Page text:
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Wealth Adviser Profile: Chris Macdonald
by James Phillipps on May 26, 2009 at 00:01
Newcastle United may be scrapping for survival in the top flight, but the Brooks Macdonald Group’s place in the premier league is not under question.
Chris Macdonald, the firm’s Newcastle-supporting chief executive, has watched his football team and business move in opposite directions since the summer, with the firm going from strength to strength while the Toon battle against the drop.
Newcastle could certainly learn something about the importance of having stable, long-term management from Macdonald, who has headed the business since
he co-founded it in 1991.
The proof of the pudding is certainly in the eating, particularly against such a difficult economic backdrop. Brooks Macdonald grew its assets under management from £1.18 billion to £1.21 billion in the second half of last year, while pre-tax profits soared by 46% to £1.26 million, which is a great result in the current climate. It also opened its fourth office, in Tunbridge Wells, and has upped its headcount, taking on five new trainee fund managers in January.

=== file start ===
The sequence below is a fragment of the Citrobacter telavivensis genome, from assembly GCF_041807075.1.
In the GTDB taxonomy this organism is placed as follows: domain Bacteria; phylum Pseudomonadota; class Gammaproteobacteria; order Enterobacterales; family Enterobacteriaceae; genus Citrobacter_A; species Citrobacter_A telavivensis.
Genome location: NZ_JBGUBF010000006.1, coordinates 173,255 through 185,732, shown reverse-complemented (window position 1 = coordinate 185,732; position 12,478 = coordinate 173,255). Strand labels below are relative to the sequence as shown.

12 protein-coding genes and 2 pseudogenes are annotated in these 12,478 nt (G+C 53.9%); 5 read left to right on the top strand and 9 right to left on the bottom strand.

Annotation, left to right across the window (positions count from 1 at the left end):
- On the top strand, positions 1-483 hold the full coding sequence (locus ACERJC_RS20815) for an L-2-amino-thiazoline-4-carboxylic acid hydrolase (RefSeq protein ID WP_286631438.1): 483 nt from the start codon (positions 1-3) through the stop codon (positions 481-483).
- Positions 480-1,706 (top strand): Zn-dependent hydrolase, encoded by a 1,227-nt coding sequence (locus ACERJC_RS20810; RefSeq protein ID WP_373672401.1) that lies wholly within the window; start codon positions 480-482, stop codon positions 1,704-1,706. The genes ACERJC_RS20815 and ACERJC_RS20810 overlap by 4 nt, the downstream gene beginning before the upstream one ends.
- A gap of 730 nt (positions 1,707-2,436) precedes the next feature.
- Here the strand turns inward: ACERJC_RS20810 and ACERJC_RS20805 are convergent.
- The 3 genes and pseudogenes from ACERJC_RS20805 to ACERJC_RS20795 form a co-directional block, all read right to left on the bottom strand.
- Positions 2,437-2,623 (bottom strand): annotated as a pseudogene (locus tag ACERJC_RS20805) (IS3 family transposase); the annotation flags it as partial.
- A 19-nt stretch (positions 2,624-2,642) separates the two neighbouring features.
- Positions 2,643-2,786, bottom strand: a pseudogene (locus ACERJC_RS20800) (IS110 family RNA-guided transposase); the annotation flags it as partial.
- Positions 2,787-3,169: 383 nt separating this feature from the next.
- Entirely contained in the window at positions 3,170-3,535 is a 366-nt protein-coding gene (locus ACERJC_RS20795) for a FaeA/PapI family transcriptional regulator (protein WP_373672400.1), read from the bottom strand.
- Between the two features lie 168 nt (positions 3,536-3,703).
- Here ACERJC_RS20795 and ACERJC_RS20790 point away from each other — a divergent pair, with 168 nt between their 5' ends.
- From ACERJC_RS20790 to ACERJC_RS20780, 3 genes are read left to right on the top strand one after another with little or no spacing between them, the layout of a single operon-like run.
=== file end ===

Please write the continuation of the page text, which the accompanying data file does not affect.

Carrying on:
Clearly proud of his firm’s performance he sums it up by saying, ‘The market has changed but we haven’t.’
The company is now in its 18th year, having been founded in 1991 with two divisions, asset management and financial consulting, its advisory arm.
After a decade spent in the City, Macdonald believed there was a gap in the marketplace for a fee-based private client business that put as much emphasis on client service as it did on performance.
‘We felt that the opportunity was twofold: to launch an investment management business that was completely transparent and that charged fees for everything we did,’ he says.
‘At the time some people said fees wouldn’t work but for us it was one of the key drivers of the business and essential to offering a high quality service-led investment management company. Those beliefs are still firmly held by us and if anything have hardened over the years.
‘Secondly, we wanted to be a pure private client manager. We felt a lot of institutions flitted between being an institutional asset management firm and a private client manager, but we believe they are like oil and vinegar, to the extent that we have turned down any institutional mandates.’
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